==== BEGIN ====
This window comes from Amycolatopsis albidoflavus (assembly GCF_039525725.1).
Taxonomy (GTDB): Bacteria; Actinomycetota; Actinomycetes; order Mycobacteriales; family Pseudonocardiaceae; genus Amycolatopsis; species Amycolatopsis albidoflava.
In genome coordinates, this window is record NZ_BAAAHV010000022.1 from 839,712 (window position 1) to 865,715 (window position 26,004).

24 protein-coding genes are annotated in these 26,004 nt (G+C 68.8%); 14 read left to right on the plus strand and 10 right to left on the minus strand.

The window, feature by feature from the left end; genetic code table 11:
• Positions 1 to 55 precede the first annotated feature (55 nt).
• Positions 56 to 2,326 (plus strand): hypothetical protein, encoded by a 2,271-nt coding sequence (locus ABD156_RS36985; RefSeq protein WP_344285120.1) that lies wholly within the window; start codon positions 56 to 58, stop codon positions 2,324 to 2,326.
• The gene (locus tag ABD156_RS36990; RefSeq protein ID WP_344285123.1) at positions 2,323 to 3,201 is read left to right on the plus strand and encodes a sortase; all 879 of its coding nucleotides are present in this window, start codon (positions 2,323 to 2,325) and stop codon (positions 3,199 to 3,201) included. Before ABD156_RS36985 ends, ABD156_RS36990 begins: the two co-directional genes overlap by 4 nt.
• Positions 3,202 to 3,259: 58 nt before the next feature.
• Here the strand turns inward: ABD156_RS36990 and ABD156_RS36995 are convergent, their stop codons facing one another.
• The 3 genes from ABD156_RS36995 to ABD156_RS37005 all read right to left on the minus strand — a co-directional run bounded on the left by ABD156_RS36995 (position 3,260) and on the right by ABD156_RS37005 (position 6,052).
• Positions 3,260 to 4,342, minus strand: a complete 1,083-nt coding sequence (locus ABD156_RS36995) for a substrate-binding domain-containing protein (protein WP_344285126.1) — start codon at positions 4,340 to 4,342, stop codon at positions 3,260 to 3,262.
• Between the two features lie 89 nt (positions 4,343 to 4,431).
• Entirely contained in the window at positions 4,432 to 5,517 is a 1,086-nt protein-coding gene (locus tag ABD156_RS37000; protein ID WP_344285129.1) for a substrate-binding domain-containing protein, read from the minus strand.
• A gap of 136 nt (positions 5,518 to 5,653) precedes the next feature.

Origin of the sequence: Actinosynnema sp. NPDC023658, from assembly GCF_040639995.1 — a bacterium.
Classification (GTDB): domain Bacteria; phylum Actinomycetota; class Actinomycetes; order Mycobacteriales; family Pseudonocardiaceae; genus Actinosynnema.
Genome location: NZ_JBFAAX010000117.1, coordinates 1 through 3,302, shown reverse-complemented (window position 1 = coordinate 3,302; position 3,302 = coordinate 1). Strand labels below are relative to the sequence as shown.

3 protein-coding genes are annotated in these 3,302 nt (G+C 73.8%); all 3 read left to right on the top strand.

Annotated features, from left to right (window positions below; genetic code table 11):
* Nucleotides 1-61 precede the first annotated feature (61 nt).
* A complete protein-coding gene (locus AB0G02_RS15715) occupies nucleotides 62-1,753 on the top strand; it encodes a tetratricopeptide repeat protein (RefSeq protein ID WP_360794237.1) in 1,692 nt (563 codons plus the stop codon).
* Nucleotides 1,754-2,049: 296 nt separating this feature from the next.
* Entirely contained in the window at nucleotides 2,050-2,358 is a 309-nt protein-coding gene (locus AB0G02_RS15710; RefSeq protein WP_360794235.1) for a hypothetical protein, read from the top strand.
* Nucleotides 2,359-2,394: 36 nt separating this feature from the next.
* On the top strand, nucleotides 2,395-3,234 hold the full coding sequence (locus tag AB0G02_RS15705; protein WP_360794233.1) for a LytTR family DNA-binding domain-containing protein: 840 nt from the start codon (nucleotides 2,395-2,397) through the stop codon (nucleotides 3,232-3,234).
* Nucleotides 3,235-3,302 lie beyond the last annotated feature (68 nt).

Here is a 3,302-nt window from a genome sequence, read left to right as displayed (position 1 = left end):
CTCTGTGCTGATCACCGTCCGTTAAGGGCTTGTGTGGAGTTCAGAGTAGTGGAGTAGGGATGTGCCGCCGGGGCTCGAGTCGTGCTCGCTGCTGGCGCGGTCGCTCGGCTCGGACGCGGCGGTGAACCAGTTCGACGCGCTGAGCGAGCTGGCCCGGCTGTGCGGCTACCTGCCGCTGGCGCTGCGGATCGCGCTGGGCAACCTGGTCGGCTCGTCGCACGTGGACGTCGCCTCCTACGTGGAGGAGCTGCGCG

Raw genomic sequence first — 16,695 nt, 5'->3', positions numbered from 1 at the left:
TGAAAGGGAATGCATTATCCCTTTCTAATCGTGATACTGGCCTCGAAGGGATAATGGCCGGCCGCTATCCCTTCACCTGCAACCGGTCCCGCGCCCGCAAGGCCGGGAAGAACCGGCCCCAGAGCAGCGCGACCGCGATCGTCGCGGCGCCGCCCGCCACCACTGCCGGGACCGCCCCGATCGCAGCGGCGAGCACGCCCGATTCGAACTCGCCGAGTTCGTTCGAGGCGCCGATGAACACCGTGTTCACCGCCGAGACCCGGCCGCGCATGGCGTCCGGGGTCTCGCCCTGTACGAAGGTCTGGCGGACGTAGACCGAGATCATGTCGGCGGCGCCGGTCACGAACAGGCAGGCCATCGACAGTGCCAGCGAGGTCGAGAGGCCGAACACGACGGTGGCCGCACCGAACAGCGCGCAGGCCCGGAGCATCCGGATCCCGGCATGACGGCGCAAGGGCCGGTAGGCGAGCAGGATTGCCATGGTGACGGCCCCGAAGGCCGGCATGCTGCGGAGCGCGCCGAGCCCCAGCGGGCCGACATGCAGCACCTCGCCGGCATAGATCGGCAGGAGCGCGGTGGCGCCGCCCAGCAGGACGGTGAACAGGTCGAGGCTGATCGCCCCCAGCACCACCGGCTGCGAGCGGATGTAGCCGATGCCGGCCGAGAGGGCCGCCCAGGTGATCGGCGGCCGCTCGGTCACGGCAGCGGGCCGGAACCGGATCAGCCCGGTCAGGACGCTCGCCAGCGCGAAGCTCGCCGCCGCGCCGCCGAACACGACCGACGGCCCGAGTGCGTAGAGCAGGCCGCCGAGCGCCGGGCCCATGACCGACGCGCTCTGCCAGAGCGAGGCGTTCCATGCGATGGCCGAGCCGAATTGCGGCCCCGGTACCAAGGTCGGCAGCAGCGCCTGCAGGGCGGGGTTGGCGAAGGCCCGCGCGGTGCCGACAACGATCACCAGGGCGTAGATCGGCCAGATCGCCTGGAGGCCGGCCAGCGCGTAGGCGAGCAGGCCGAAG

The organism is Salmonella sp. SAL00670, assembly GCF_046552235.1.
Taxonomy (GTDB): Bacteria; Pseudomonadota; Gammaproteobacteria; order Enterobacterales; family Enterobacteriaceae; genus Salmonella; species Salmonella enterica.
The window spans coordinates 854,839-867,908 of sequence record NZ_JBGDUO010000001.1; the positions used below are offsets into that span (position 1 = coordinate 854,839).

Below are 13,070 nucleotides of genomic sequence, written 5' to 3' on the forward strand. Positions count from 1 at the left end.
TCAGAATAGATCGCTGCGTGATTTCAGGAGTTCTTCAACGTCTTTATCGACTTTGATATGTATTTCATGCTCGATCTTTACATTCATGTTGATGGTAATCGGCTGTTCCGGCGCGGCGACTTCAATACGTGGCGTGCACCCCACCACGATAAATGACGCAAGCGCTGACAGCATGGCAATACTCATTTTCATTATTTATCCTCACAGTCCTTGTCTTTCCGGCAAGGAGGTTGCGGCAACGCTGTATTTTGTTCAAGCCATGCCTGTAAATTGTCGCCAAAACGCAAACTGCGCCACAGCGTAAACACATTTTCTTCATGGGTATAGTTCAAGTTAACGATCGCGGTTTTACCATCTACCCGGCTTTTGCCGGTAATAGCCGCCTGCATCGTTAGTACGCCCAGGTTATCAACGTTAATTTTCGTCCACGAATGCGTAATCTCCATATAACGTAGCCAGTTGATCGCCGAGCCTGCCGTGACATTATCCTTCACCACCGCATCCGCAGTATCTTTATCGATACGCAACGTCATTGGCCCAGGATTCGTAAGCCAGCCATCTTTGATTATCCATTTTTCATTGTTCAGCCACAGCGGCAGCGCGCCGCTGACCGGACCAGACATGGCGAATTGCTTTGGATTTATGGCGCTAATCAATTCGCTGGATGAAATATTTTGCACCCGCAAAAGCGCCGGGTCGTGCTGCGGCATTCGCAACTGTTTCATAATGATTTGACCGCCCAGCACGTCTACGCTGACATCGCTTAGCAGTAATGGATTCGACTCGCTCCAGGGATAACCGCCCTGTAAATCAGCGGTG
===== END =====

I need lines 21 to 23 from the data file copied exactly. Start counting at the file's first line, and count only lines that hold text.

* Nucleotides 1-61 precede the first annotated feature (61 nt).
* A complete protein-coding gene (locus AB0G02_RS15715) occupies nucleotides 62-1,753 on the top strand; it encodes a tetratricopeptide repeat protein (RefSeq protein ID WP_360794237.1) in 1,692 nt (563 codons plus the stop codon).
* Nucleotides 1,754-2,049: 296 nt separating this feature from the next.